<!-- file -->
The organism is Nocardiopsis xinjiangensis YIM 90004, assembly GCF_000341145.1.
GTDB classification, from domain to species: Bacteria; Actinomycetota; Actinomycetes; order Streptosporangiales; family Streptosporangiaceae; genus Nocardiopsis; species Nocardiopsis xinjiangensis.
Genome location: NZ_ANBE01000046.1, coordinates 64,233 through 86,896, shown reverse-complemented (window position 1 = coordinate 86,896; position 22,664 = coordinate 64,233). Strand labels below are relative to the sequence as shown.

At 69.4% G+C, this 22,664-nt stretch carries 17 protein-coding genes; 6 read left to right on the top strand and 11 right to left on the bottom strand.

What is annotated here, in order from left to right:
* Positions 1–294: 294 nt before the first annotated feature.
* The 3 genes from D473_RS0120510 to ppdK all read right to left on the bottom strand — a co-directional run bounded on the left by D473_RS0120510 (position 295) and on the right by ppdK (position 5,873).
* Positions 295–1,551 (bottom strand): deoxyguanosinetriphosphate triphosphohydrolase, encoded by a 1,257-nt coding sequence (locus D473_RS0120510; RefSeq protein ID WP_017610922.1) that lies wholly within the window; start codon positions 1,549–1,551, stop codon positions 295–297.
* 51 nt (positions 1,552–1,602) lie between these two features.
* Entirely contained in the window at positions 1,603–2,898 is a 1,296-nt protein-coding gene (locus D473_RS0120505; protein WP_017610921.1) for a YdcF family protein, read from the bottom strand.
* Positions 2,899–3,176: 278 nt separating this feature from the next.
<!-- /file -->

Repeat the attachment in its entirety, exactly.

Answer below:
The organism is Nocardiopsis xinjiangensis YIM 90004, assembly GCF_000341145.1.
GTDB classification, from domain to species: Bacteria; Actinomycetota; Actinomycetes; order Streptosporangiales; family Streptosporangiaceae; genus Nocardiopsis; species Nocardiopsis xinjiangensis.
Genome location: NZ_ANBE01000046.1, coordinates 64,233 through 86,896, shown reverse-complemented (window position 1 = coordinate 86,896; position 22,664 = coordinate 64,233). Strand labels below are relative to the sequence as shown.

At 69.4% G+C, this 22,664-nt stretch carries 17 protein-coding genes; 6 read left to right on the top strand and 11 right to left on the bottom strand.

What is annotated here, in order from left to right:
* Positions 1–294: 294 nt before the first annotated feature.
* The 3 genes from D473_RS0120510 to ppdK all read right to left on the bottom strand — a co-directional run bounded on the left by D473_RS0120510 (position 295) and on the right by ppdK (position 5,873).
* Positions 295–1,551 (bottom strand): deoxyguanosinetriphosphate triphosphohydrolase, encoded by a 1,257-nt coding sequence (locus D473_RS0120510; RefSeq protein ID WP_017610922.1) that lies wholly within the window; start codon positions 1,549–1,551, stop codon positions 295–297.
* 51 nt (positions 1,552–1,602) lie between these two features.
* Entirely contained in the window at positions 1,603–2,898 is a 1,296-nt protein-coding gene (locus D473_RS0120505; protein WP_017610921.1) for a YdcF family protein, read from the bottom strand.
* Positions 2,899–3,176: 278 nt separating this feature from the next.